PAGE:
For my last post on France, I want to share with you some Provençal dishes we tried.

We actually didn’t have too much luck finding good Provençal food while we were in Provence (we probably weren’t looking in the right places). Ironically, it wasn’t until we got to Nice (technically part of La Côte d’Azur rather than Provence) that we finally got to sample some pretty great Provençal specialties.

It was almost luck that brought us to Le Safari in Nice’s Cours Saleya — the long strip in the center of the old town that serves as a marketplace in the mornings and a square and extended terrace to the bordering (mostly overpriced) cafés the rest of the time. It was drizzly and cold in Nice that day, and we were rather tired, uninspired, and unmotivated in terms of where we should eat. So we turned to our guidebook (lately I’ve been preferring Fodor’s over Lonely Planet) and found an affordable option that came well recommended. Despite the hokey-sounding name, this nevertheless turned out to be a classy restaurant serving up some excellent food. And in cold weather, the terraces are also covered and heated, so that made dinner extra cozy.

We knew we had to order daube when we saw it written on the chalkboard menu. This is a classic Provençal beef stew braised with red wine and vegetables. This version was deep and rich and flavorful and served over a bed of beautifully made ravioli.

We also had tripes nicoise — tender cooked tripe with carrots and potatoes in a tomato-based sauce. (This was a bit tomatoey for me, and I could’ve used some pasta to go with it.)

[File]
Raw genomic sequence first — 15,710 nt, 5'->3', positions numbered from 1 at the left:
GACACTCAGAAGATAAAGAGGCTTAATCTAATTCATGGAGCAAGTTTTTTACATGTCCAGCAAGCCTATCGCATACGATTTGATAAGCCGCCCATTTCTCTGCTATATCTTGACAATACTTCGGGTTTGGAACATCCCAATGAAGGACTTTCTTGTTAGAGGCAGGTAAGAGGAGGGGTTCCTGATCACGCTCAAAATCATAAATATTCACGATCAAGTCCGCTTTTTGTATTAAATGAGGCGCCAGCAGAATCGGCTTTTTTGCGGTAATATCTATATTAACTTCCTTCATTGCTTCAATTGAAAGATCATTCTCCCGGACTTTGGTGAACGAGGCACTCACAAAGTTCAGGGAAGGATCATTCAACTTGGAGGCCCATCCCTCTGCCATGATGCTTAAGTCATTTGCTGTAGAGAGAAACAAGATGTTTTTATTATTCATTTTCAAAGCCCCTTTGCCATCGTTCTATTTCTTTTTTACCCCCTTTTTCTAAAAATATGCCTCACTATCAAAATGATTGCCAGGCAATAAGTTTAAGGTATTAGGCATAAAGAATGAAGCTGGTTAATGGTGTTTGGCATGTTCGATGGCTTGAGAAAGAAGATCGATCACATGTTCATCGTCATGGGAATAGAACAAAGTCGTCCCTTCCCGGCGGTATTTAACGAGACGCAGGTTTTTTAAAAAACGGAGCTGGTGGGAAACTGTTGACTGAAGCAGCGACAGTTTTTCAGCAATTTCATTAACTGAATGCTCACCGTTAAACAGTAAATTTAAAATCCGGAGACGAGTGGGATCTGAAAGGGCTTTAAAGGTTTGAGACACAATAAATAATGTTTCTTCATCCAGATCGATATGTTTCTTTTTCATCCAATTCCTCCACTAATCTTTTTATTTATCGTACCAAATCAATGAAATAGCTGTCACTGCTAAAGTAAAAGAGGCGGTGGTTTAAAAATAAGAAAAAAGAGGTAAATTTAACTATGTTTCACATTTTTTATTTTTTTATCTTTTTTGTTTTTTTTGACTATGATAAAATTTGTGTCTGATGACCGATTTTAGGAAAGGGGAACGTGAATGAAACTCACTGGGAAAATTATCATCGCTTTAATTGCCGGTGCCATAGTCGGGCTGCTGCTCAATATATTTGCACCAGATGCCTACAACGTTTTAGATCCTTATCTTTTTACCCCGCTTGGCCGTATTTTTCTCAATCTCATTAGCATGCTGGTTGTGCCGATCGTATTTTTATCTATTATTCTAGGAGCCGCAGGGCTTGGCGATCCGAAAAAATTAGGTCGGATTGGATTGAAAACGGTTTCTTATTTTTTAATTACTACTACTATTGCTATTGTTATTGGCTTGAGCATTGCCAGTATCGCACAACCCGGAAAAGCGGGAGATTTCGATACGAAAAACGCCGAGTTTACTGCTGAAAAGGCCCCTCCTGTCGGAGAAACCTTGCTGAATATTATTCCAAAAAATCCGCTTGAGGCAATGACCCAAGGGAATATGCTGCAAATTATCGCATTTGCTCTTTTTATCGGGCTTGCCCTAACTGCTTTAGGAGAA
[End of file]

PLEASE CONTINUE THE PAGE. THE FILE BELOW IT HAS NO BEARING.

There was actually a lot of Italian food in Nice, being so close to the border. This scallop risotto we ordered was perfect — the scallops just barely cooked, and the risotto creamy but still retaining plenty of bite to it. All this sat in a sea of, if I remember correctly, fresh pea sauce, which helped offset the richness with a brighter flavor.

But the highlight, I think, was the gnocchi in gorgonzola sauce. This was the pillowiest gnocchi ever, coated in luscious gorgonzola cream. We savored every bite!

I felt especially grateful to have had such a good meal on our second-to-last night in France, despite this area being rather touristy. In fact, when we defaulted to this neighborhood again for our last meal the next night, we ended up having rather lackluster renditions of salade niçoise, ratatouille, pasta, and a few other unmemorable dishes.

We did, however, sample socca a couple times while in Nice, where this chickpea flour crêpe originates. Once was at the morning market, where the socca was softer and more crêpe-like. And once at a restaurant, where the socca was denser, thicker, and more cakelike. This specialty seems to have a number of variations, one of which is more crispy from a more authentic wood-fire cooking method.

Here is the socca that topped the Provençal sampler plate on our last night in France. I have a feeling it is not so authentic of a socca, but I really have not had enough socca to say.

And so, friends, that is how it all went down in France. If you’ve been following along, thanks for making it through to the end! I know I have been so backlogged on travel posts, and since I’m still learning my way around Beijing, cooking these days has been more figuring out what I can do with where I happen to have gotten groceries on a given week. I’ll have to share more about that process.

What’s next: I hope to have a couple recipes for you and, as I mentioned, some updates on what it’s like to live and cook and eat in Beijing. I also have much to share with you about my trip to Saigon back in September. And in three days, we’ll be heading to Seoul! It’s a much-needed vacation for my husband after a tough month of work (and he had not gone to Saigon with us, so he is definitely in need of a vacay). Be back soon!

Le Safari
1 cours Saleya
Old Town / Port
Phone: 04-93-80-18-44

For more posts on France, see…
Eating in Paris
Not Eating in Paris
The Bastille Quarter
Bistrot Paul Bert
Markets (Paris)
Oh, the Cheeses We Ate
Markets (Provence)
(La Vraie) Bouillabaisse in Marseille